Devizes local farmers welcomed at soil sustainability workshop

Devizes local farmers this week joined The Crown Estate, which has joined forces with Innovation for Agriculture, to host a series of seminars across the UK for farmers on its estates to explore ways to improve soil quality.


19 June 2015

The degradation of the UK’s soil has increased in recent decades with the organic matter content declining to critical levels in some farms. Soil management practices can help improve the resilience and health of soil for farmers safeguarding both quality and yield.

The interactive workshop called ‘Enrich Your Soils’ was developed by Innovation for Agriculture with the aim of addressing this growing issue in the UK. We funded the events to help engage farmers in debate about this key issue and identify ways for farmers and landowners to work together to improve practices on farms.

The workshops are being held at nine locations across England over the coming months and focus on the plant and animal residue in soils which is essential to soil fertility and a vital component in the long term sustainability and productivity of farms.

Ken Jones, Director of Rural & Coastal, said: “We are pleased to be working in partnership with our tenants and the Innovation for Agriculture to address soil quality, which is vital to improving food productivity, security and ensuring the long term sustainability of UK farms, including in Devizes.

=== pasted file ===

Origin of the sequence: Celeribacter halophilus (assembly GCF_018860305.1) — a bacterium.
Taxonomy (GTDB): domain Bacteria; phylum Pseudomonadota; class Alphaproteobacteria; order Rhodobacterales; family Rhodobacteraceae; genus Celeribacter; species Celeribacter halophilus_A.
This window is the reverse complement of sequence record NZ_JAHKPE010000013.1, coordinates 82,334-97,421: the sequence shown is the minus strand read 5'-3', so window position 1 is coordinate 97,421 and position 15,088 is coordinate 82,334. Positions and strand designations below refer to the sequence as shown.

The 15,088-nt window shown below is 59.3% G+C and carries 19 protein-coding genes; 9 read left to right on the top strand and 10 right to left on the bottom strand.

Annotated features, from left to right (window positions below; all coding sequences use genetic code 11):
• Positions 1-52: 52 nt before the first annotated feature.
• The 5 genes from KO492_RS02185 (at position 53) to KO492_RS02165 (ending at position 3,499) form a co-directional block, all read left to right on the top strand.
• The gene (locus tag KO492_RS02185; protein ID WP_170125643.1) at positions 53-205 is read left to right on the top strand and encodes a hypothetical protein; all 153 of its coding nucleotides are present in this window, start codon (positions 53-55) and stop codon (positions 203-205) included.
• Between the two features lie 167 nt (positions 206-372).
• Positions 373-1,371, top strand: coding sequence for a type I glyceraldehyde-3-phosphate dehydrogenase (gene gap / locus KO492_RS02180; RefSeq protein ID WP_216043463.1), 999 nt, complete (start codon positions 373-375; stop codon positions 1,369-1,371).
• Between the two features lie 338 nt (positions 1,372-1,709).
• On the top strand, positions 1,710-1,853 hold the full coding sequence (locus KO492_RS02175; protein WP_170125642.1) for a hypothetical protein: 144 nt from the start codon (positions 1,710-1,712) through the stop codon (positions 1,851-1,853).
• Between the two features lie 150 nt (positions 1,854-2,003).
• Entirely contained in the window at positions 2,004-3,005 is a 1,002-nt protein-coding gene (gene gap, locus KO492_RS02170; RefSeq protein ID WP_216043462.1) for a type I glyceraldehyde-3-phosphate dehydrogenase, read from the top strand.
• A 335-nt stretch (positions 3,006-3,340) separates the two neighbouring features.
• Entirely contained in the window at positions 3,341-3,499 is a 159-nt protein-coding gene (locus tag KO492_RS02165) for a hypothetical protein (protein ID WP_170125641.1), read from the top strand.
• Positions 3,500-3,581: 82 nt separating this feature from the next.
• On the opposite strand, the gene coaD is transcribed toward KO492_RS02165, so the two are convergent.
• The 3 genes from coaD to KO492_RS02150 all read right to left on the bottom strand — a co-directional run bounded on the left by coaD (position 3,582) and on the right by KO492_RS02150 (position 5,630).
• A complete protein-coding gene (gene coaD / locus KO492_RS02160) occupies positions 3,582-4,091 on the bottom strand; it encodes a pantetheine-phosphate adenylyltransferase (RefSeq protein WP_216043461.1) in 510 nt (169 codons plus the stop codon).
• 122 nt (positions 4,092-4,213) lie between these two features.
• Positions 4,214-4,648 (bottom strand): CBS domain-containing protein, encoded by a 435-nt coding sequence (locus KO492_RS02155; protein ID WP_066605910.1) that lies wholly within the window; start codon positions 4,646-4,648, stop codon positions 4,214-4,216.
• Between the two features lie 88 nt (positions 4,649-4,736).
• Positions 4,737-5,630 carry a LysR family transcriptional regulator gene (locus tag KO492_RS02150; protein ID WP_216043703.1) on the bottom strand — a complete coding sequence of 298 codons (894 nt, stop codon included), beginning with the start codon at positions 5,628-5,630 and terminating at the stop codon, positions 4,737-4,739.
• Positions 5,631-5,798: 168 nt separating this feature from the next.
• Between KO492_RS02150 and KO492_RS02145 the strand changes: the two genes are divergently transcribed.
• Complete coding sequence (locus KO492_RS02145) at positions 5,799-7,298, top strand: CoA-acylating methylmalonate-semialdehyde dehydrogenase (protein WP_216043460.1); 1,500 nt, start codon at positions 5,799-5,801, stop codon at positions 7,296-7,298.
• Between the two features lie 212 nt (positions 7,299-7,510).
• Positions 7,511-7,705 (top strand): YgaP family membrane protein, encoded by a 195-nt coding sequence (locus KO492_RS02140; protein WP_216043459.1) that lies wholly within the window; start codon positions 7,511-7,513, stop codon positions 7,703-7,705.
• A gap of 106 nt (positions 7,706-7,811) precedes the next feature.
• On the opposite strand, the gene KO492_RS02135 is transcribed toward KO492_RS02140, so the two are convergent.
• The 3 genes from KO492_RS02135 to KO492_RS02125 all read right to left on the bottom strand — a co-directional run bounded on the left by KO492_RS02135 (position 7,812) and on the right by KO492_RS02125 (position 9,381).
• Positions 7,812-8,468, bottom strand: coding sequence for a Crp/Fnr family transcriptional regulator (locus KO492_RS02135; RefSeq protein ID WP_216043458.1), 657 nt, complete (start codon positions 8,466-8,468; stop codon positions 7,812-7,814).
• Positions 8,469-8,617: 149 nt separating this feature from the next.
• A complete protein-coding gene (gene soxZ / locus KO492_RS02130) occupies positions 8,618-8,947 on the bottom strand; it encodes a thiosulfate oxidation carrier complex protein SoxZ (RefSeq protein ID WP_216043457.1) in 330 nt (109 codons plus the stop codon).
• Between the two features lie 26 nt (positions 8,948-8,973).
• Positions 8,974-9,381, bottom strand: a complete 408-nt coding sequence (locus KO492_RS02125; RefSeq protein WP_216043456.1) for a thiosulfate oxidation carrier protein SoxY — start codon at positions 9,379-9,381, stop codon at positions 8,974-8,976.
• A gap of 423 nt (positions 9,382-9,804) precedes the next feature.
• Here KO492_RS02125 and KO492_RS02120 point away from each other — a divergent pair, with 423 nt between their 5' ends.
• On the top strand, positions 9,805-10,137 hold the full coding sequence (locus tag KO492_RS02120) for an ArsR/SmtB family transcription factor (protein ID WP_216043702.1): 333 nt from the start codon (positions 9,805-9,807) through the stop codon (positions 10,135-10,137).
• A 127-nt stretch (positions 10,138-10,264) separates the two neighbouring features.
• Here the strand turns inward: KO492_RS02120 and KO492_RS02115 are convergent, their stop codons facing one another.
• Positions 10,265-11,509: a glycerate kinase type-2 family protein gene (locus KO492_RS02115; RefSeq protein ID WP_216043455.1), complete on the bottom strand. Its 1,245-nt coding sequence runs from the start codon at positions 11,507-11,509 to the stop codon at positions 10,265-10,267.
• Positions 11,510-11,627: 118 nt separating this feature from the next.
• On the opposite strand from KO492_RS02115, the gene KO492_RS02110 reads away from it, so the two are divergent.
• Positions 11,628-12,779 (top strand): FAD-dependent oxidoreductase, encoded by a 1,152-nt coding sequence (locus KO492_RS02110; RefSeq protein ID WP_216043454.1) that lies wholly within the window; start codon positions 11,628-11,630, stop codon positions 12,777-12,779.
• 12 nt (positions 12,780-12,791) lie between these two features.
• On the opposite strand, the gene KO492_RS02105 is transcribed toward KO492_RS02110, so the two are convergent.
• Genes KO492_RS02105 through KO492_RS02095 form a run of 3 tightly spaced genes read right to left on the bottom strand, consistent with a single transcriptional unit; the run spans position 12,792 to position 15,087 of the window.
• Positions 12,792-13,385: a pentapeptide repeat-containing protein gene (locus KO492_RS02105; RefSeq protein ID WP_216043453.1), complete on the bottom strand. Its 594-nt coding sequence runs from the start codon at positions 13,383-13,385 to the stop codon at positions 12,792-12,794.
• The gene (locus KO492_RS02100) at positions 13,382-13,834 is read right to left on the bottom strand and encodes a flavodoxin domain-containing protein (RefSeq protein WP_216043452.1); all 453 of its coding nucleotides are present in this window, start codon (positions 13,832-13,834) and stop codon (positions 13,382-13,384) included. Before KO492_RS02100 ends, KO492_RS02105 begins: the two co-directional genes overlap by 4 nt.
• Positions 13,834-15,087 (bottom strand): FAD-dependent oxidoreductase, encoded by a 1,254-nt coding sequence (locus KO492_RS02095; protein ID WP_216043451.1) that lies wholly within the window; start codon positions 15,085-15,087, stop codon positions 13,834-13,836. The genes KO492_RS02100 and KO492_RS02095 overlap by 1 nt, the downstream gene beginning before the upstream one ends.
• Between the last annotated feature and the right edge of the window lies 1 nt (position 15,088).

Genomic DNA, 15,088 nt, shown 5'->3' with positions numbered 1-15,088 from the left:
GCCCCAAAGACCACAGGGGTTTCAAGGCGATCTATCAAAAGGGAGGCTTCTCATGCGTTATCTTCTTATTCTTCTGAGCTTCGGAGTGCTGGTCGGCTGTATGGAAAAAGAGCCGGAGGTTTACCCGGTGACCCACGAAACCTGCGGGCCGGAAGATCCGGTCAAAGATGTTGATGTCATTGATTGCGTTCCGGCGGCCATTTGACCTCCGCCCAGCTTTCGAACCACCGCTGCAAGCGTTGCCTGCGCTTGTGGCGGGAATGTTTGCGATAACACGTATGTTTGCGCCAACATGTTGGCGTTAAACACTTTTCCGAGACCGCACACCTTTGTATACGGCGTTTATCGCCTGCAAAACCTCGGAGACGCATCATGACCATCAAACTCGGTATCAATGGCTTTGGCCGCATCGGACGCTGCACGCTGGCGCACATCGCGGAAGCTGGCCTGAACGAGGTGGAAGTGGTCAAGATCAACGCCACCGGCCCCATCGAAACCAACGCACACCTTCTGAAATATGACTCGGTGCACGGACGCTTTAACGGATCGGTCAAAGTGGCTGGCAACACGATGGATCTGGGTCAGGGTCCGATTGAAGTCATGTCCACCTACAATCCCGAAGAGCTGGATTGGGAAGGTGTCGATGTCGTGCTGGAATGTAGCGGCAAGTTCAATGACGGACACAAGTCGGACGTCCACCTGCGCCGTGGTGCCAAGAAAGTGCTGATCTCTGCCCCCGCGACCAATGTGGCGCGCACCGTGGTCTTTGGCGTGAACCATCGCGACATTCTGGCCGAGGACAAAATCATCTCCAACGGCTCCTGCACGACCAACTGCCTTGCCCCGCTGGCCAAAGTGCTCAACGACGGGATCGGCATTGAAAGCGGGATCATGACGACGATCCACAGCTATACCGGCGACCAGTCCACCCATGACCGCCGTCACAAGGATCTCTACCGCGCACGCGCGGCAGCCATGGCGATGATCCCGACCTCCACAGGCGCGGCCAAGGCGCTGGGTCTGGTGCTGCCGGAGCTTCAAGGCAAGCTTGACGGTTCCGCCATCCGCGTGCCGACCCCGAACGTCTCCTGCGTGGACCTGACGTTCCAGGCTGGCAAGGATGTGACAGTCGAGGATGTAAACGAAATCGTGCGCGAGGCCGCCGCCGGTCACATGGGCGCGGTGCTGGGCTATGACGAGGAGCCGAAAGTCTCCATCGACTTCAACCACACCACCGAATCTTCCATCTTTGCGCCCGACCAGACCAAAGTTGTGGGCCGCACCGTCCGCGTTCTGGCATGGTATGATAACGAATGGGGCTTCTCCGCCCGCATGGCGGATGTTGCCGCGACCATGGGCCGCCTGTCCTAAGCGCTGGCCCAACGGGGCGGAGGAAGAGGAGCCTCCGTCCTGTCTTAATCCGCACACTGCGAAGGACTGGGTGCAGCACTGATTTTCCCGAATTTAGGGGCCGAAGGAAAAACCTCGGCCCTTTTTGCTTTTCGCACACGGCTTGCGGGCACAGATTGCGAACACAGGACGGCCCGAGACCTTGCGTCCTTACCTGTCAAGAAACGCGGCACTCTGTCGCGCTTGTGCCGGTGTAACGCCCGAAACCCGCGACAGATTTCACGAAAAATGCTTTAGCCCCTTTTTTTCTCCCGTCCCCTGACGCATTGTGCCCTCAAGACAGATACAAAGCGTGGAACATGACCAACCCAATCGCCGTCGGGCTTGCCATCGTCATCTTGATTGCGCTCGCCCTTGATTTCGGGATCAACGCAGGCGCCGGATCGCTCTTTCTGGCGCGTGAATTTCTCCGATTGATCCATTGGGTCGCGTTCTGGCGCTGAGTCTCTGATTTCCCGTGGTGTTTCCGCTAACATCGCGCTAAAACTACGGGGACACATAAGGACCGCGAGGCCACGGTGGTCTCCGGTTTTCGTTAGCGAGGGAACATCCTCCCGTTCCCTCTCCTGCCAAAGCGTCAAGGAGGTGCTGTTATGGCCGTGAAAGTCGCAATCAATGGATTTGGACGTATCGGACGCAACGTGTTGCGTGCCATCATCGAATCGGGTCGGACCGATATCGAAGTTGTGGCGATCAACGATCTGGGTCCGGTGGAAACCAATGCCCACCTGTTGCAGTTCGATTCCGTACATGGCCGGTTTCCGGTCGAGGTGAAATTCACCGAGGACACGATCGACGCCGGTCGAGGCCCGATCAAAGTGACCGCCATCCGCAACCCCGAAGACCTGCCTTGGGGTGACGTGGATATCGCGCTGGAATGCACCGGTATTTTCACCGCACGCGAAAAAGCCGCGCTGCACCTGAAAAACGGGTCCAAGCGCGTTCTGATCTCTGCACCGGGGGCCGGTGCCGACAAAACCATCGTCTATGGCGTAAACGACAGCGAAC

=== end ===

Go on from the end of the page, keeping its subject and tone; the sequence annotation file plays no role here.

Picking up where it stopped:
“As an organisation dedicated to generating returns over the long term, working in partnership with our tenants to promote effective soil management is essential to maximising the productivity and long term sustainability of our rural holdings.”

David Gardner, The Royal Agricultural Society of England, said: “Improving soil organic matter is one of the great challenges facing the current generation of farmers. Maintaining and improving it is vital to protect the long term value of agricultural land”.

We pay our annual profits to the Treasury for the benefit of the public finances, and actively manage one of the largest rural land portfolios in the country. This comprises around 138,000 hectares (340,000 acres) of agricultural land and forestry used commercially for large-scale arable, livestock and dairy farming, mineral extraction and forestry.

It is in this context that we monitor and tests soils across the rural portfolio, working with tenants to research soil indices and explore ways in which they can work together to protect both long-term asset value and productivity.

Aiming to enhance the value of our rural estate through active management, stewardship and community participation we are in the vanguard of property owners trying to develop both our understanding and progressive ways of working together with our tenants on soil issues.